phrase.addNoteList(pitches(pitch, rhythmArray), rhythmArray,
dynamics(120, 4, rhythmArray));
if (repeats > 0) Mod.repeat(phrase, repeats);

// convert a single pitch into a pitch array of the
// length matching the rhythm array.

private int[] pitches(int pitch, double[] rhythmArray) {
int[] pitchArray = new int[rhythmArray.length];
for (int i = 0; i < rhythmArray.length; i++) {
pitchArray[i] = pitch;
return pitchArray;

In these methods we find the 'hard yakka' (Australian colloquialism for work) of this class. To make the extended classes as simple as possible these classes take input in the form of a pitch (for the particular drum we are concerned with, i.e., 36 for kick drum in general MIDI devices), an array of the rhythm values, and the start time of the rhythms (for example the snare may not start until the second beat of the bar).

    // kick
protected void kck(double[] rhythmArray) {
this.kck( rhythmArray,0.0);
protected void kck(double[] rhythmArray, double startTime) {
this.kck( rhythmArray, startTime, 0);

protected void kck(double[] rhythmArray, double startTime, int repeats) {
makePhrase(C2, rhythmArray, startTime, repeats);
For each of the parts of the 'drum kit' there are a set of three overloaded methods, as above for the kick drum. These call the makePhrase() method for the appropriate drum and with a particular rhythm. It is these methods that are called by the drum pattern classes that extend Basic_550.

To see all the percussive instruments supported by this class check the source code.

OK. Now lets look at the extended classes - the ones we actually run. First the EightBeat1 class.

import jm.JMC;
import jm.util.*;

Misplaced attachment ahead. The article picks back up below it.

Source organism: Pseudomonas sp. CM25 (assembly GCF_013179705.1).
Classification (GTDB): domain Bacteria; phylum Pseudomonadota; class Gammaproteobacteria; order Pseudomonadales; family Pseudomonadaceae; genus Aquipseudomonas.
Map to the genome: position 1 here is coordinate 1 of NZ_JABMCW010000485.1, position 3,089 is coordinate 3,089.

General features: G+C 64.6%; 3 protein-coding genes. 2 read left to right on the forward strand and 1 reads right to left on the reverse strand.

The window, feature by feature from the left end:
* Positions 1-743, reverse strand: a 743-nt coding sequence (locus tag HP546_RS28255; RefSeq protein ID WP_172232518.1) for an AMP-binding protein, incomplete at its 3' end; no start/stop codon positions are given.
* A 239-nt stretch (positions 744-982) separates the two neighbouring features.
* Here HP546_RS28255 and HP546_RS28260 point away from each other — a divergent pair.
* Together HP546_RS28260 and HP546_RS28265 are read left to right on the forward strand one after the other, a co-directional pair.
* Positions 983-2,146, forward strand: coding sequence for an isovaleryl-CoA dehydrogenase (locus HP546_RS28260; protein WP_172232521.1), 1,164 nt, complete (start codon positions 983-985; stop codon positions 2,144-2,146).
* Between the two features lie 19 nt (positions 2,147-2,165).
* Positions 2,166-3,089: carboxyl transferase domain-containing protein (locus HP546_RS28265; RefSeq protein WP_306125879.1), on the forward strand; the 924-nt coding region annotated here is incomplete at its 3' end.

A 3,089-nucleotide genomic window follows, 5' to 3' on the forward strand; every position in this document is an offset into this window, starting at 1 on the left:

public class EightBeat1 extends Basic_550 {
static double[] kckRhythmArray = {2.0, 0.5, 1.5};
static double[] snrRhythmArray = {2.0, 1.0};
static double[] chhRhythmArray = {0.5, 0.5, 0.5, 0.5, 0.5, 0.5, 0.5, 0.5};

static double barLength = 4.0;
static double[] accents = {1.0, 2.0, 3.0, 4.0};

public static void main(String[] args) {
new EightBeat1();
Write.midi(drumScore, "EightBeat1.mid");

public EightBeat1() {
snr(snrRhythmArray, 1.0);
Mod.accents(drumScore, barLength, accents);

It creates an array for the rhythm of each part of the drum kit used in the EightBeat pattern. Also its sets up attributes of the accents() call - more on this latter.

The main method calls the default constructor - which in turn runs the constructor of the super class, Basic_550. Then the score is printed to the standard output for verification and saved as a MIDI file.

The constructor first runs the constructor of its super class (this is a standard function in Java when one class extends another) then calls the kck(), snr(), and chh() methods inherited from Basic_550 to create the kick, snare and closed hi hat phrases. Finally the Mod.accents() method is called which applies a slight dynamic boost to notes occurring on particular beat locations - specified in the accents array. Many of the patterns on the DR-550 drum machine used this accent function which is why it is replicated here. This and the slight dynamic deviation applied in the Basic_550 class provide some 'feel' to the drum patterns.

The fill-in class follows the same procedure as above, but for a different drum pattern. Notice that it uses low, mid and high toms and a crash cymbal, and pedal hi hats rather than closed hihats. It's accent points are more complex as well.

import jm.JMC;
import jm.util.*;
public class EightBeat1FillIn extends Basic_550 {
static double[] kckRhythmArray = {3.0, 1.0};
static double[] snrRhythmArray = {0.25, 0.25};
static double[] crshRhythmArray = {4.0};
static double[] phhRhythmArray = {1.0, 1.0, 1.0, 1.0};
static double[] ltmRhythmArray = {0.5, 0.5, 1.25};
static double[] mtmRhythmArray = {0.5, 2.75};
static double[] htmRhythmArray = {0.25, 3.75};

static double[] accents = {1.0, 2.0, 2.25, 3.0, 3.25, 4.0};

public static void main(String[] args) {
new EightBeat1FillIn();
Write.midi(drumScore, "EightBeat1FillIn.mid");


public EightBeat1FillIn() {
snr(snrRhythmArray, 3.0);
ltm(ltmRhythmArray, 1.75);
mtm(mtmRhythmArray, 0.75);
Mod.accents(drumScore, barLength, accents);

Move on to the next tutorial which adds a graphical user interface to these classes:
JM-550 Drum Machine: Simple AWT GUI

jMusic Tutorial Index

© 2001 Andrew R. Brown